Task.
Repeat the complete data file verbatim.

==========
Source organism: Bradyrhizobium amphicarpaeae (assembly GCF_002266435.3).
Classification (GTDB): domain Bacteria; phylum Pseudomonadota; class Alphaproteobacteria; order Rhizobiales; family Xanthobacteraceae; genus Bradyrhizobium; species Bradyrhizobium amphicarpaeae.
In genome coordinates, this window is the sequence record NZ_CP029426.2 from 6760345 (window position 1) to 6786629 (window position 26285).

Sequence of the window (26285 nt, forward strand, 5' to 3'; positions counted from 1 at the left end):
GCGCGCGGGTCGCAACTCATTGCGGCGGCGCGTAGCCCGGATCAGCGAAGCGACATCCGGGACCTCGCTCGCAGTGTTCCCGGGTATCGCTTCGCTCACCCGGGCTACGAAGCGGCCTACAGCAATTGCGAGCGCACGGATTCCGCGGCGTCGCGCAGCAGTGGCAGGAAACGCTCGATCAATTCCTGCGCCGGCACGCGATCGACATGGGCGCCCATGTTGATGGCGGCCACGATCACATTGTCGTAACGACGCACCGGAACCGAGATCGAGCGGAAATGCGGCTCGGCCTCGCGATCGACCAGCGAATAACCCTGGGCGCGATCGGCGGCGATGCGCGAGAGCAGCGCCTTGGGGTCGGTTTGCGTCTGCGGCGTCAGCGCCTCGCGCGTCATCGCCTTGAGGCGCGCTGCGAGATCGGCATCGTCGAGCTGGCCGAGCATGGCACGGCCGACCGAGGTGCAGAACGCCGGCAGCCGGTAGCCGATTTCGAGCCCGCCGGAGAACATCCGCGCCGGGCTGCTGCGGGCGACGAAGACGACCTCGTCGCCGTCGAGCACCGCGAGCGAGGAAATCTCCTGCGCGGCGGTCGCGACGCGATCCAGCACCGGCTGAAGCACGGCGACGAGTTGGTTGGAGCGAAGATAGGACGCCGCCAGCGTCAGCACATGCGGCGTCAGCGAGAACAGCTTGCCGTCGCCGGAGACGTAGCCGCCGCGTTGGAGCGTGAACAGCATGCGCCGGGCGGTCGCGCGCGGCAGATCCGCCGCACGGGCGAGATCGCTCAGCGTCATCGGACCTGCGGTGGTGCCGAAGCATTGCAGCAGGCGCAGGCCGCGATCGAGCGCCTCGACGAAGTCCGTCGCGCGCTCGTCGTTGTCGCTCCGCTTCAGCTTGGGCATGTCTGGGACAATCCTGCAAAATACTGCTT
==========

Source organism: Bradyrhizobium amphicarpaeae (assembly GCF_002266435.3).
Classification (GTDB): domain Bacteria; phylum Pseudomonadota; class Alphaproteobacteria; order Rhizobiales; family Xanthobacteraceae; genus Bradyrhizobium; species Bradyrhizobium amphicarpaeae.
In genome coordinates, this window is the sequence record NZ_CP029426.2 from 6760345 (window position 1) to 6786629 (window position 26285).

Sequence of the window (26285 nt, forward strand, 5' to 3'; positions counted from 1 at the left end):
GCGCGCGGGTCGCAACTCATTGCGGCGGCGCGTAGCCCGGATCAGCGAAGCGACATCCGGGACCTCGCTCGCAGTGTTCCCGGGTATCGCTTCGCTCACCCGGGCTACGAAGCGGCCTACAGCAATTGCGAGCGCACGGATTCCGCGGCGTCGCGCAGCAGTGGCAGGAAACGCTCGATCAATTCCTGCGCCGGCACGCGATCGACATGGGCGCCCATGTTGATGGCGGCCACGATCACATTGTCGTAACGACGCACCGGAACCGAGATCGAGCGGAAATGCGGCTCGGCCTCGCGATCGACCAGCGAATAACCCTGGGCGCGATCGGCGGCGATGCGCGAGAGCAGCGCCTTGGGGTCGGTTTGCGTCTGCGGCGTCAGCGCCTCGCGCGTCATCGCCTTGAGGCGCGCTGCGAGATCGGCATCGTCGAGCTGGCCGAGCATGGCACGGCCGACCGAGGTGCAGAACGCCGGCAGCCGGTAGCCGATTTCGAGCCCGCCGGAGAACATCCGCGCCGGGCTGCTGCGGGCGACGAAGACGACCTCGTCGCCGTCGAGCACCGCGAGCGAGGAAATCTCCTGCGCGGCGGTCGCGACGCGATCCAGCACCGGCTGAAGCACGGCGACGAGTTGGTTGGAGCGAAGATAGGACGCCGCCAGCGTCAGCACATGCGGCGTCAGCGAGAACAGCTTGCCGTCGCCGGAGACGTAGCCGCCGCGTTGGAGCGTGAACAGCATGCGCCGGGCGGTCGCGCGCGGCAGATCCGCCGCACGGGCGAGATCGCTCAGCGTCATCGGACCTGCGGTGGTGCCGAAGCATTGCAGCAGGCGCAGGCCGCGATCGAGCGCCTCGACGAAGTCCGTCGCGCGCTCGTCGTTGTCGCTCCGCTTCAGCTTGGGCATGTCTGGGACAATCCTGCAAAATACTGCTT